I will communicate the number to the noble Earl later. The noble Viscount, Lord Elibank, dealt with this question mainly from the point of view of South Africa. A great many of his points have been generally covered by the answers which I have given to the noble Earl. It has been brought to my notice, however, that my right honourable friend answered a question as recently as March 4 about the allotting of more ships and berths for British and South African nationals on the lines serving South Africa. My right honourable friend said: Large numbers of passenger ships have been converted for use as troopships and will continue to be needed for this purpose for some time to come, and until they can be released and reconditioned, accommodation for civilian passengers must inevitably be short. The available passenger space is allotted as equitably as possible on the various routes concerned, with due regard to the numbers of priority and essential passengers awaiting movement on each route. South Africa's needs receive the same consideration as those of other destinations. Appreciable numbers of people have in fact been brought back from South Africa during the last few months.


May I interrupt for one moment to point out that there are two routes from South Africa? You can either go by the West Coast or go round the East Coast, and you are serving two different sets of ports, communities and trades. Consequently, it may be more easy to put additional ships on the South African route than on the others, and I feel quite sure that those civilians who want to go over would be only too pleased to put up with the rather more lengthy voyage up the East Coast if they could only get home. That is the point would like to urge.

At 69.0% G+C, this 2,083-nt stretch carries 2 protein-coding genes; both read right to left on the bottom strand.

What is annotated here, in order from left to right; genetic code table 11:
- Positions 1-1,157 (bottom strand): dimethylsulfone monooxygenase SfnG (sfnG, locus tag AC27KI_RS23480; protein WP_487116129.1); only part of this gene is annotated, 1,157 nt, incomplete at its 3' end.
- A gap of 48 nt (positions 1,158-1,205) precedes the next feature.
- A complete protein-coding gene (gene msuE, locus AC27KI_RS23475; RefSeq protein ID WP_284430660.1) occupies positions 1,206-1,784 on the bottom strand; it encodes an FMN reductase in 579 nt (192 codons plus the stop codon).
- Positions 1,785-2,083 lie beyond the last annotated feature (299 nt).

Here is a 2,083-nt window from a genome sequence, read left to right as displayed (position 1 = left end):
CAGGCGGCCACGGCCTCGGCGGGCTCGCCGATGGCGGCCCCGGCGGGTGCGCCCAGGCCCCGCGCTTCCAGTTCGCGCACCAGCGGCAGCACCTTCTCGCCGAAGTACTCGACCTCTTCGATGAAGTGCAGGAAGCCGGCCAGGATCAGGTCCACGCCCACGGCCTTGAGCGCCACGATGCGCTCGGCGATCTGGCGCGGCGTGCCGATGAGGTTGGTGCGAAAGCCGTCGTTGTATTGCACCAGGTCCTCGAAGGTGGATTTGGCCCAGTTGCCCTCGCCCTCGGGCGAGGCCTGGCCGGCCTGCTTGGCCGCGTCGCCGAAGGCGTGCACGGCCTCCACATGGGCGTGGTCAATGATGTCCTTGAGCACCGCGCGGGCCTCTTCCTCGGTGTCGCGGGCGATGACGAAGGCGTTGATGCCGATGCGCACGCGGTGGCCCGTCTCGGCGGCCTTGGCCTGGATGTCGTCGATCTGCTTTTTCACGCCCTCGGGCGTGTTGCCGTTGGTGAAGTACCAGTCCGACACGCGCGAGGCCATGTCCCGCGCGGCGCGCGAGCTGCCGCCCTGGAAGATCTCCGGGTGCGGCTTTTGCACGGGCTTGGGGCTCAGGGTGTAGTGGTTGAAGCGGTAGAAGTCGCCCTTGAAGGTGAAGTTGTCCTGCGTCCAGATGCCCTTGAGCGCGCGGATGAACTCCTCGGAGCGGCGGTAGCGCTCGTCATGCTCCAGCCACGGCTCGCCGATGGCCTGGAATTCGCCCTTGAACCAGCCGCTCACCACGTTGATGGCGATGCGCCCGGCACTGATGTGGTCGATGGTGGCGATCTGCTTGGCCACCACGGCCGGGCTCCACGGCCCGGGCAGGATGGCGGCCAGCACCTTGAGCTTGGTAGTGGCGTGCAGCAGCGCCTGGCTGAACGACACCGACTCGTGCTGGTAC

I will certainly bring that point to the notice of my right honourable friend, who, I am sure, will appreciate its importance. The noble Viscount, Lord Hailsham, raised the question of the West Indies in particular. Again might I call his attention to a reply recently given by my right honourable friend to the effect that careful attention would be paid to the question of the West Indies, but that he regretted that he was unable to see any prospect of an early improvement? I understand that the Netherlands are increasing their capacity on that route. But may I assure the noble Viscount that there is no discrimination intended against the West Indies? They share, I fear, in the misfortunes which are caused by general shortage of shipping with suitable accommodation.